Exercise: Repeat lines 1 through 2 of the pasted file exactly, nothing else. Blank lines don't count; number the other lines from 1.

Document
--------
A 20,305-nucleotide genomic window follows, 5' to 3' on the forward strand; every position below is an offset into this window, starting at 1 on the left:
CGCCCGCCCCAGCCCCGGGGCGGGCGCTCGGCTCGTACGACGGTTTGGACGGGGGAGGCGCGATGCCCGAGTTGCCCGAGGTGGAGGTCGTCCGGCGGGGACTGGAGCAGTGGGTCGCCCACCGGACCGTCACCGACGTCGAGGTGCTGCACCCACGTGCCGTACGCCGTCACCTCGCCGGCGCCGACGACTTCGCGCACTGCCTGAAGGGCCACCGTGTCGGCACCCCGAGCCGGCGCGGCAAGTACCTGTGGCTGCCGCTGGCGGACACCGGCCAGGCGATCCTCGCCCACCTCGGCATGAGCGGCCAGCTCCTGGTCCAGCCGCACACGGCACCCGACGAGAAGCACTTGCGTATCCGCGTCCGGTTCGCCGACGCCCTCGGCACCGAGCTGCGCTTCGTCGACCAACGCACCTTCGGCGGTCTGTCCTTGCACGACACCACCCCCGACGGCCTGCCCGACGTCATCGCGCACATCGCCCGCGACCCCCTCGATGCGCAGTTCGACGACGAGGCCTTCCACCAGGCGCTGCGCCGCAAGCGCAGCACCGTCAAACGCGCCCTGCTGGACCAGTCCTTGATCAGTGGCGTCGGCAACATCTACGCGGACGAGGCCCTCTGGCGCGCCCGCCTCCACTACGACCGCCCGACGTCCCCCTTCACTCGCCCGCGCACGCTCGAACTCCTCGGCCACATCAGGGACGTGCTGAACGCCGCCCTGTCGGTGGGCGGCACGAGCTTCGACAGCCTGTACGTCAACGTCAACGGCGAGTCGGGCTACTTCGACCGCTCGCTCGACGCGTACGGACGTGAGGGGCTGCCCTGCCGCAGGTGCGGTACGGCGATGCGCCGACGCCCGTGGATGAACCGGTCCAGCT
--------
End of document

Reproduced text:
A 20,305-nucleotide genomic window follows, 5' to 3' on the forward strand; every position below is an offset into this window, starting at 1 on the left:
CGCCCGCCCCAGCCCCGGGGCGGGCGCTCGGCTCGTACGACGGTTTGGACGGGGGAGGCGCGATGCCCGAGTTGCCCGAGGTGGAGGTCGTCCGGCGGGGACTGGAGCAGTGGGTCGCCCACCGGACCGTCACCGACGTCGAGGTGCTGCACCCACGTGCCGTACGCCGTCACCTCGCCGGCGCCGACGACTTCGCGCACTGCCTGAAGGGCCACCGTGTCGGCACCCCGAGCCGGCGCGGCAAGTACCTGTGGCTGCCGCTGGCGGACACCGGCCAGGCGATCCTCGCCCACCTCGGCATGAGCGGCCAGCTCCTGGTCCAGCCGCACACGGCACCCGACGAGAAGCACTTGCGTATCCGCGTCCGGTTCGCCGACGCCCTCGGCACCGAGCTGCGCTTCGTCGACCAACGCACCTTCGGCGGTCTGTCCTTGCACGACACCACCCCCGACGGCCTGCCCGACGTCATCGCGCACATCGCCCGCGACCCCCTCGATGCGCAGTTCGACGACGAGGCCTTCCACCAGGCGCTGCGCCGCAAGCGCAGCACCGTCAAACGCGCCCTGCTGGACCAGTCCTTGATCAGTGGCGTCGGCAACATCTACGCGGACGAGGCCCTCTGGCGCGCCCGCCTCCACTACGACCGCCCGACGTCCCCCTTCACTCGCCCGCGCACGCTCGAACTCCTCGGCCACATCAGGGACGTGCTGAACGCCGCCCTGTCGGTGGGCGGCACGAGCTTCGACAGCCTGTACGTCAACGTCAACGGCGAGTCGGGCTACTTCGACCGCTCGCTCGACGCGTACGGACGTGAGGGGCTGCCCTGCCGCAGGTGCGGTACGGCGATGCGCCGACGCCCGTGGATGAACCGGTCCAGCT